Chapter 2 – Danevirke
The image from a contemporary English newspaper shows an almost invincible rampart with microscopic soldiers completing the last few details. Such an unrealistic belief in the great strength of the Danish defence system was widespread in the Danish population and the Government in 1864. It is blindly trusted that the Danish army can stop a prominent enemy at the Dannevirke.
An unrealistic hope!
The reality was different
When the first soldiers arrive at the Dannevirke position, the barracks for their accommodation have not been built yet, connecting roads have not been constructed, and many of the obstacles in front of the position have not been established. All this the Danish soldiers must now fight with during January when the frost makes the groundwork very difficult. The position is therefore far from finished as the war breaks out.
The danes give up danevirke
After the first fighting in front of the Dannevirke, it is clear to the Danish High Command that the position cannot be held. The Danish Commander-in-Chief, General Christian Julius de Meza, is, therefore, convening a War Council on the evening of 4 February. The assembled senior officers decide after five hours of intense meeting to resign the Dannevirke position. The retreat begins the following day, and in the evening the last Danish troops leave the Dannevirke.
Almost 40,000 Danish soldiers, the entire Danish field artillery and the train of vehicles are returning to Flensburg under extremely difficult conditions. Fourteen hours in a row, the soldiers march in the dark of night and on icy roads with the wind and snow from the northwest in their faces and the thermometer pointing to -10°C.
Despite these extreme conditions, only ten men freeze to death during the retreat, 120 are captured and 173 deserts along the way.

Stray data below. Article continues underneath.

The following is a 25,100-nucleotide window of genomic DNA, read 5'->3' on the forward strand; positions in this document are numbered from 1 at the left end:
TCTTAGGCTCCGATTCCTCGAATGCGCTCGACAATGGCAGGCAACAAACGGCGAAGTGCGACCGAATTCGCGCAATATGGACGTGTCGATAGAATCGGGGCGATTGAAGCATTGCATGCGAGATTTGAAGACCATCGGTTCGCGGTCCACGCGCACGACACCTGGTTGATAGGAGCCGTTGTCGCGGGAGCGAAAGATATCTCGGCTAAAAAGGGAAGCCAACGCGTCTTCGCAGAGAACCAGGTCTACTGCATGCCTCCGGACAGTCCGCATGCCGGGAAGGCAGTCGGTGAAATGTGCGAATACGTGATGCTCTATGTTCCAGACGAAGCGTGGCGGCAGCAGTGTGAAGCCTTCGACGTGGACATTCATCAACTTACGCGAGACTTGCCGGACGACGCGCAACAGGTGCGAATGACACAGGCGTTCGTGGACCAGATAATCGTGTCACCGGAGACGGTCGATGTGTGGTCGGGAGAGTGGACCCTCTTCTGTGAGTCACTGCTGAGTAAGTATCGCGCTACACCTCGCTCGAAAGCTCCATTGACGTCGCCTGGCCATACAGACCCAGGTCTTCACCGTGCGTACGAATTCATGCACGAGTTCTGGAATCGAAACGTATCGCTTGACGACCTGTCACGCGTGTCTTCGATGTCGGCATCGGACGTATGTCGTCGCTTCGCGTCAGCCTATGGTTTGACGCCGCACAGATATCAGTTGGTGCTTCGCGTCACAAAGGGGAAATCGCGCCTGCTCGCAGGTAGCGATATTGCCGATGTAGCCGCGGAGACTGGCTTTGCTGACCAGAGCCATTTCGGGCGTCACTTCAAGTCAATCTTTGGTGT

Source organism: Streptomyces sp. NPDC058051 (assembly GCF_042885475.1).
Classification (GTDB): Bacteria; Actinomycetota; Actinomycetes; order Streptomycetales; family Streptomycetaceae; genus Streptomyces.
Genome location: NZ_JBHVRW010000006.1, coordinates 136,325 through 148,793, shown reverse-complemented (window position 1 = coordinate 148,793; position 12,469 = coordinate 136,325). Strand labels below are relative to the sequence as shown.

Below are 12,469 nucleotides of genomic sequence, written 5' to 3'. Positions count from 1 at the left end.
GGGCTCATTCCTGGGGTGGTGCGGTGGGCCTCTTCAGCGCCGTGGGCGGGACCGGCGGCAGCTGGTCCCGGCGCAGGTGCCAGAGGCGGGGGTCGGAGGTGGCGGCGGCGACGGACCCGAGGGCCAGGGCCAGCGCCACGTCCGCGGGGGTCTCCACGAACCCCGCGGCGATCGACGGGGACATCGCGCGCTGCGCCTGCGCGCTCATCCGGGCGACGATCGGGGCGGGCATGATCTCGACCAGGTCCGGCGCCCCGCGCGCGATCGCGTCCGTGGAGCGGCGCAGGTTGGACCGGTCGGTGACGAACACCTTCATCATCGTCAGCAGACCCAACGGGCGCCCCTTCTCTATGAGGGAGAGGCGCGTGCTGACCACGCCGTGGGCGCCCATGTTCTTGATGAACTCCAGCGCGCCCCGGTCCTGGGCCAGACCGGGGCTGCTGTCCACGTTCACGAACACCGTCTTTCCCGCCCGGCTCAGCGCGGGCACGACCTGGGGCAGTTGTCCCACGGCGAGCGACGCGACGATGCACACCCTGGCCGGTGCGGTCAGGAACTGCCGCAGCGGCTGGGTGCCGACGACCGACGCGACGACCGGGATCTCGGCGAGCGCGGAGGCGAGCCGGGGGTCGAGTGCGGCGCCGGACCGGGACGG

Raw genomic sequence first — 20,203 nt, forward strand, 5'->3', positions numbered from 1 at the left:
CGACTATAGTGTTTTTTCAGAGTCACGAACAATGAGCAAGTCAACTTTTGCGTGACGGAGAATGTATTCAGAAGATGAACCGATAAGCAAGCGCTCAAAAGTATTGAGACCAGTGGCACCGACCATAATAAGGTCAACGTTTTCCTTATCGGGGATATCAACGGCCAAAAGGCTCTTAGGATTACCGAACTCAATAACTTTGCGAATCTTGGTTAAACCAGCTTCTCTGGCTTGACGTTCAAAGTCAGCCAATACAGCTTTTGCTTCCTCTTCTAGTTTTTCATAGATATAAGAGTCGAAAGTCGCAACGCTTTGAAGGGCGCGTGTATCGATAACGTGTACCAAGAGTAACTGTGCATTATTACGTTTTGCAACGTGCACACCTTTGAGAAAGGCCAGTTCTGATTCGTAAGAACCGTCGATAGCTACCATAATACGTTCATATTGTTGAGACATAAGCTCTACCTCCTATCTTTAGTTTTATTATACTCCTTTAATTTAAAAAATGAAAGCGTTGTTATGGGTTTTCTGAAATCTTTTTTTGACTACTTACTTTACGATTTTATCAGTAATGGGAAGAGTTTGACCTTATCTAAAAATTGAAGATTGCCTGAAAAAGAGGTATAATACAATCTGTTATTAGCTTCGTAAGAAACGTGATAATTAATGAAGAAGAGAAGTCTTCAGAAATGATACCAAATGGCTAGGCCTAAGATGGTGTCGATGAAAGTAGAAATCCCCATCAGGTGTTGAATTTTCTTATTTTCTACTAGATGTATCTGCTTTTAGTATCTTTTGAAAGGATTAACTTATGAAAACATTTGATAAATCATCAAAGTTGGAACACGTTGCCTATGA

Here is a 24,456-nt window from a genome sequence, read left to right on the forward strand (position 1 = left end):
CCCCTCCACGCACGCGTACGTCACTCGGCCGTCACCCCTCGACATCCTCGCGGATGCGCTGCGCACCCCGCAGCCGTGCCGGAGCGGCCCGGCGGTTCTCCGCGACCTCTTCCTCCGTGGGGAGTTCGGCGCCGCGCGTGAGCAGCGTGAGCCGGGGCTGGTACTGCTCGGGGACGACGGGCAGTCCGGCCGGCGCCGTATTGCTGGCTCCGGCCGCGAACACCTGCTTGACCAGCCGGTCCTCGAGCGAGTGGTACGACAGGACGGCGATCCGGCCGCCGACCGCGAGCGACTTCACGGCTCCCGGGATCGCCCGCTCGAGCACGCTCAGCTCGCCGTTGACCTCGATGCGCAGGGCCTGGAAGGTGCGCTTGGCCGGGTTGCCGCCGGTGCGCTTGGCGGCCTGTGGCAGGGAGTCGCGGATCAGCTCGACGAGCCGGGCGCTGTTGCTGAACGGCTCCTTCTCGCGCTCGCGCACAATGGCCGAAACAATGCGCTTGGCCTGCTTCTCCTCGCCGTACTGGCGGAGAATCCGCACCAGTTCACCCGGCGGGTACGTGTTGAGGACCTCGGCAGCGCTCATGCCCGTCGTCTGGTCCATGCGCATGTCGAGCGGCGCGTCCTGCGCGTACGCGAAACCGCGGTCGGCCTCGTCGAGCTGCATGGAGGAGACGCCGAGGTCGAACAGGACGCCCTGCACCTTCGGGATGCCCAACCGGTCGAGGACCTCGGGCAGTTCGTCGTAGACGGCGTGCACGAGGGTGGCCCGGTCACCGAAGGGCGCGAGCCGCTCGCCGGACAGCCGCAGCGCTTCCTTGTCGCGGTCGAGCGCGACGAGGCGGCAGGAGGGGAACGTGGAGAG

The austrians catch up with the danes
The sudden and well-executed Danish withdrawal takes the Austrian High Command with surprise as it is not notified until early in the morning of 6 February. A larger force with both artillery and cavalry is sent to frustrate the Danes as much as possible.
At Sankelmark Lake, a Danish brigade has been ordered to stop the pursuers. It now comes to a fierce battle, where the Danes slowly, under violent bayonet fighting man against man, are forced back. The Danes’ intense resistance and the relatively significant Austrian losses cause the Austrians to give up the pursuit.
History Centre Dybbøl Banke
Historiecenter Dybbøl Banke
1 April – 31 October
10 am – 5 pm
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Historiecenter Dybbøl Banke er et VPAC center. VPAC står for Videnspædagogisk Aktivitets Center, der er et statsstøttet oplevelsescenter, hvor børn og voksne får viden og indsigt i natur, historie og videnskab gennem lærerige og udfordrende aktiviteter for alle sanser. Der er 16 VPAC centre i Danmark.